Dry spell brings fires
Fort Pierce, FL – It sure has been dry on the Treasure Coast. That's good for going to the beach and playing golf. But it's also bad because brush fires are a result. Last week, a dozen fires consumed some 900 acres in rural Martin, St. Lucie, Indian River and Okeechobee counties. Smoke reduced visibility along major roads. State helicopters dropped 60-thousand gallons of water on a blaze that burned across the High Horse farm in northwestern Martin County. From October 2010 through February 2011 was Florida's driest season in 80 years. It's especially dry on the Treasure Coast. Blame it on La Nina, which is Spanish for "the girl." La Nina is a weather system associated with cold ocean temperatures in the eastern Pacific Ocean. It produces warm, dry conditions in the American Southeast. Even though it's dry, we still have thunderstorms, and they bring lightning. In fact, Central Florida, including the Treasure Coast, is the lightning capital of the U.S. Lightning can spark brush fires. So can human carelessness. Water managers and fire officials are urging us to avoid outdoor burning - except when permitted on agricultural land. So have fun at the beach, enjoy a round of golf, but let's wait until the lots of rain comes again before building any camp fires. For 88.9 FM, this is Paul Janensch.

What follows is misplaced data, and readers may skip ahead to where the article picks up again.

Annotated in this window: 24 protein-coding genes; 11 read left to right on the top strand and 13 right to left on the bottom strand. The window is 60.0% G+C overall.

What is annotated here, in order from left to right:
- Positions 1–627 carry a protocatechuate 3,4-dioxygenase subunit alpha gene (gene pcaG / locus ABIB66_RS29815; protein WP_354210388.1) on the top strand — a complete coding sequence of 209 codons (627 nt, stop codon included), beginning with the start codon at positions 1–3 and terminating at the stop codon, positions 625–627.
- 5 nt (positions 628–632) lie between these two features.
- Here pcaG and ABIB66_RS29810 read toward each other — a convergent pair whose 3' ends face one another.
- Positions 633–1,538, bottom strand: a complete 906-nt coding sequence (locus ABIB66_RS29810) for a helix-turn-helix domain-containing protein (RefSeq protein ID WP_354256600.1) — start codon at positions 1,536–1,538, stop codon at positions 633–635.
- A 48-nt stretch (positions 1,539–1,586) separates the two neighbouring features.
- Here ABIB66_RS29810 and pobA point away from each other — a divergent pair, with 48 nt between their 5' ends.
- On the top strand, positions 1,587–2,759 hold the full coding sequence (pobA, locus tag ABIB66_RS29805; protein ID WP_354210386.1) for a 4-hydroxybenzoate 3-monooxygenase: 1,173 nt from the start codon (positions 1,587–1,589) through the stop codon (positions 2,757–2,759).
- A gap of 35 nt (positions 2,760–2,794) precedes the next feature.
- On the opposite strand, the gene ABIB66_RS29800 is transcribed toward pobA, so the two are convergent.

Last week, while wishing Port St. Lucie happy birthday, I incorrectly said that Digital Domain Park and a multi-university campus were in Tradition. They are in St. Lucie West. I apologize.
Treasure Coast essayist Paul Janensch was a newspaper editor and taught journalism at Quinnipiac University in Connecticut